By Dan Walsh
Revell, a division of Baker Publishing Group
The best of contemporary and historical blend
Michael Warner’s family history goes no further back than famous author grandfather Gerard Warner. That fact never bothered Michael until his sister, Marilyn, makes a scene at the reading of Gramps’ will.
Then he was exasperated. When Gramps’ literary agent offers a ghost-written book deal for an exclusive biography, Michael gets nervous. He’d grown up both loving and in awe of Gramps, and it seems disrespectful trying to pry information out of the grave. Marilyn says their grandfather promised the secret of their family tree would come out after his death. But do they really want to know?
Michael’s bride, Jenn, suggests he use their inherited wealth and new home in Charleston, Gramps’ estate, to look around, see if there isn’t something he can find about the family while she’s away packing up their Florida apartment. Michael doesn’t need much encouragement and not long after he discovers Gramps’ typewriter case is more than what it appears. Gerard Warner’s life and reputation is left in Michael’s hands. Will he do the right thing?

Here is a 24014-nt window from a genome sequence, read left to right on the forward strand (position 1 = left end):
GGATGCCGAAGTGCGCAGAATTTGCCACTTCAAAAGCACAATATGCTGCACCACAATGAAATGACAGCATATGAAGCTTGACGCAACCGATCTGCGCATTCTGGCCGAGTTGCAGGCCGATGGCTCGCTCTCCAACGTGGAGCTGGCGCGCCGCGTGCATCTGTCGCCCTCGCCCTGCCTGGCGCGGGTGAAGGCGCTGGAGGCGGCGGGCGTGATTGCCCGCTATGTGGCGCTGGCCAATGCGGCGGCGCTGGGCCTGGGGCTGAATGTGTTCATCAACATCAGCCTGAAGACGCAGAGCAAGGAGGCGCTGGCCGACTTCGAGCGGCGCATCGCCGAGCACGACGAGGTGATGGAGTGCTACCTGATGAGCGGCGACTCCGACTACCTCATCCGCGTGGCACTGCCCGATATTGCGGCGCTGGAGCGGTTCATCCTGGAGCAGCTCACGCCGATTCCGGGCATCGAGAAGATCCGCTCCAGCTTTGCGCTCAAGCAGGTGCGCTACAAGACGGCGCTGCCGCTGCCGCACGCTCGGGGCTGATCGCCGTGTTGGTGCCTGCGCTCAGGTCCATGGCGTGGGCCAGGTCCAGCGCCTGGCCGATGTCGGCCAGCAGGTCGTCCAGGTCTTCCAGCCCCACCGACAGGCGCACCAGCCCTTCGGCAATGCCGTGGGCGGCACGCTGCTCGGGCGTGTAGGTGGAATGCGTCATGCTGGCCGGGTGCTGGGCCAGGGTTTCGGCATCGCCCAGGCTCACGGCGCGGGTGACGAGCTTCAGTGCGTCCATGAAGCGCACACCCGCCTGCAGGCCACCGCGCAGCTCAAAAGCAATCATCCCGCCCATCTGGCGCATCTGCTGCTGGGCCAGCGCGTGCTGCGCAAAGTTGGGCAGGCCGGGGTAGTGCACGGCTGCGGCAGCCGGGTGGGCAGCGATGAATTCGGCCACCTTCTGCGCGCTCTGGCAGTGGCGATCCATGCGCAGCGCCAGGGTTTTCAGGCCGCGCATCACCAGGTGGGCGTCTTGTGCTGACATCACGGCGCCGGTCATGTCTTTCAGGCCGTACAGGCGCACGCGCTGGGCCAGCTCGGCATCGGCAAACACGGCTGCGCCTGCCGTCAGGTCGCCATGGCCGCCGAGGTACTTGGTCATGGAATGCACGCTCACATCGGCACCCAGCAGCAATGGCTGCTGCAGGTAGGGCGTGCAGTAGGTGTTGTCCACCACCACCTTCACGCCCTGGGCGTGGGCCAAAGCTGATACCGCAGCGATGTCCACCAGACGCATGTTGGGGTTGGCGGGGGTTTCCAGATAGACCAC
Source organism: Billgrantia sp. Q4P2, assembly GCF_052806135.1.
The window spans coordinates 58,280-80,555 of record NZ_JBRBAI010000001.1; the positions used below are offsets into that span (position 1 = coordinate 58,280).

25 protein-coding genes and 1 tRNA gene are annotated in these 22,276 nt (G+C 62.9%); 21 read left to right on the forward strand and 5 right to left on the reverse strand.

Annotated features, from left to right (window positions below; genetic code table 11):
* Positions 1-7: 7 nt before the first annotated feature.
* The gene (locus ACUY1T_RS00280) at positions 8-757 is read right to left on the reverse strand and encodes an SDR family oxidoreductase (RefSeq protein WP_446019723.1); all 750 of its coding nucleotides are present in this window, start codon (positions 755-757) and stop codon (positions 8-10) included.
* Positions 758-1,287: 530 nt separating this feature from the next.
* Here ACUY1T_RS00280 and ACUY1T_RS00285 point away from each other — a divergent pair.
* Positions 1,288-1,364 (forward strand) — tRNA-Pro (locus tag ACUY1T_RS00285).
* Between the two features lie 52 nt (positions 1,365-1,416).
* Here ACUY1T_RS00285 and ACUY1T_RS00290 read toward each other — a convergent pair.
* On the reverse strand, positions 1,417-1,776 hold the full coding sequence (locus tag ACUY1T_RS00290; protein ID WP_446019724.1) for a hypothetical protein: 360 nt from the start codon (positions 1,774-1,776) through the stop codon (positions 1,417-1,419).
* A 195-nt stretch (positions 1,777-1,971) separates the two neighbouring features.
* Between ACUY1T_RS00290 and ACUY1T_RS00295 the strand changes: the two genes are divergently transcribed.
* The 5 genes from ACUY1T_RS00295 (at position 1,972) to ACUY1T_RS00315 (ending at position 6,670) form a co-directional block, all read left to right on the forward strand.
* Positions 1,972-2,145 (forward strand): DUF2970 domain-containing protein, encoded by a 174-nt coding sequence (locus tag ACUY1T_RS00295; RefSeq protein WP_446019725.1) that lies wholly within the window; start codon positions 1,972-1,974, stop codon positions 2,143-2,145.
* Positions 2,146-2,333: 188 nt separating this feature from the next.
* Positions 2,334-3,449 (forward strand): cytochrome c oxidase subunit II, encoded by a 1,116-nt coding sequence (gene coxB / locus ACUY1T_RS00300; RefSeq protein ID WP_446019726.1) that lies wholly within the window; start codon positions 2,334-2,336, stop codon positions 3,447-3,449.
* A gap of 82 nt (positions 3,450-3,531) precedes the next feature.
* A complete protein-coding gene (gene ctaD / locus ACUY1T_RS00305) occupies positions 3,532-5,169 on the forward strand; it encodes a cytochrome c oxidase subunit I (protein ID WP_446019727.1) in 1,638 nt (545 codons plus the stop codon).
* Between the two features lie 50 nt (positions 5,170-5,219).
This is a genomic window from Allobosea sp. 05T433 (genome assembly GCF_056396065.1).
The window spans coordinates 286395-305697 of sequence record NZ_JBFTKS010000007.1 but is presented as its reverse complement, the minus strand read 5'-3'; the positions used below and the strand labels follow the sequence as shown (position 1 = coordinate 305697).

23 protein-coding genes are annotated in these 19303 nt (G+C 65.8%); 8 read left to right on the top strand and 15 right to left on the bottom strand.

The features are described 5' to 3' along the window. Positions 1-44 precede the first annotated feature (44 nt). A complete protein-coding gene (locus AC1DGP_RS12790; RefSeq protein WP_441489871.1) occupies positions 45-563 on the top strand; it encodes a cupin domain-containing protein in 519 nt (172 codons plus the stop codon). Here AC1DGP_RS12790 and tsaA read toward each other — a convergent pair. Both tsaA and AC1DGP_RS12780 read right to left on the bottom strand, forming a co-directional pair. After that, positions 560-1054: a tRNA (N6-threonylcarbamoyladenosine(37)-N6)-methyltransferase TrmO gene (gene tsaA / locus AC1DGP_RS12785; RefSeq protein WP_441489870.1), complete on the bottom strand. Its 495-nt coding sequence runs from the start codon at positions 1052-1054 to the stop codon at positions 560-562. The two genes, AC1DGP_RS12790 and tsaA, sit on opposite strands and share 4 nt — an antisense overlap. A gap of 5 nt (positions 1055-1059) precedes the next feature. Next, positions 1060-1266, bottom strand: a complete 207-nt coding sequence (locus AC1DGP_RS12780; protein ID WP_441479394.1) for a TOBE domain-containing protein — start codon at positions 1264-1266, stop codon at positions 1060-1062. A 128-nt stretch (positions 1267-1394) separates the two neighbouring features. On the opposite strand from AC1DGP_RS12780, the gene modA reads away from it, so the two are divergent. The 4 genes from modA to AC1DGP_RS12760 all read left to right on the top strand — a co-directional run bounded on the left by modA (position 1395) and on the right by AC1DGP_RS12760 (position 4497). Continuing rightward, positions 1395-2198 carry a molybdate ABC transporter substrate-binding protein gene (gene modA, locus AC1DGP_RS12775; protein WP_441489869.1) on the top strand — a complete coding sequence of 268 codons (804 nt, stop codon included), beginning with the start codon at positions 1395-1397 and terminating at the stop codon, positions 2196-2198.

The Discovery reveals a little-discussed, little-known case of espionage and terrorism in the United States during World War II. Mind-control, loyalty, fear, espionage and collusion would win Hitler new territory, or fail the Third Reich. But which part did Gerard Warner take? Hero to the Reich, or Hero to the US? And why?
An Impossible Love, Gramps’ last unpublished manuscript, can either bond the family or ruin the beloved image of long-time internationally-best-selling author, along with Michael’s dreams and desires to follow in his beloved Grandfather’s writing footsteps.
This is my favorite book of Dan Walsh’s. His style has matured to the point where he can wrap his readers in a soft old comforter and set us in front of a fire and weave a mesmerizing tale of the love of a good woman able to turn the world on an edge. Walsh has become comfortable in his ability to let his characters speak for themselves, even when they’re telling someone else’s story. “Say you’re going to make something of your life. Do something meaningful. Cure some disease. Break some work record. But don’t do it as Ben Coleman or Gerhard…whatever your last name is.”
Good advice for anyone in any age. Walsh is always spot-on with research and life during the era. This book felt less like a report and let us live his characters and their discoveries. Both a contemporary love story and historical, Walsh blends today and yesterday in luscious southern charm.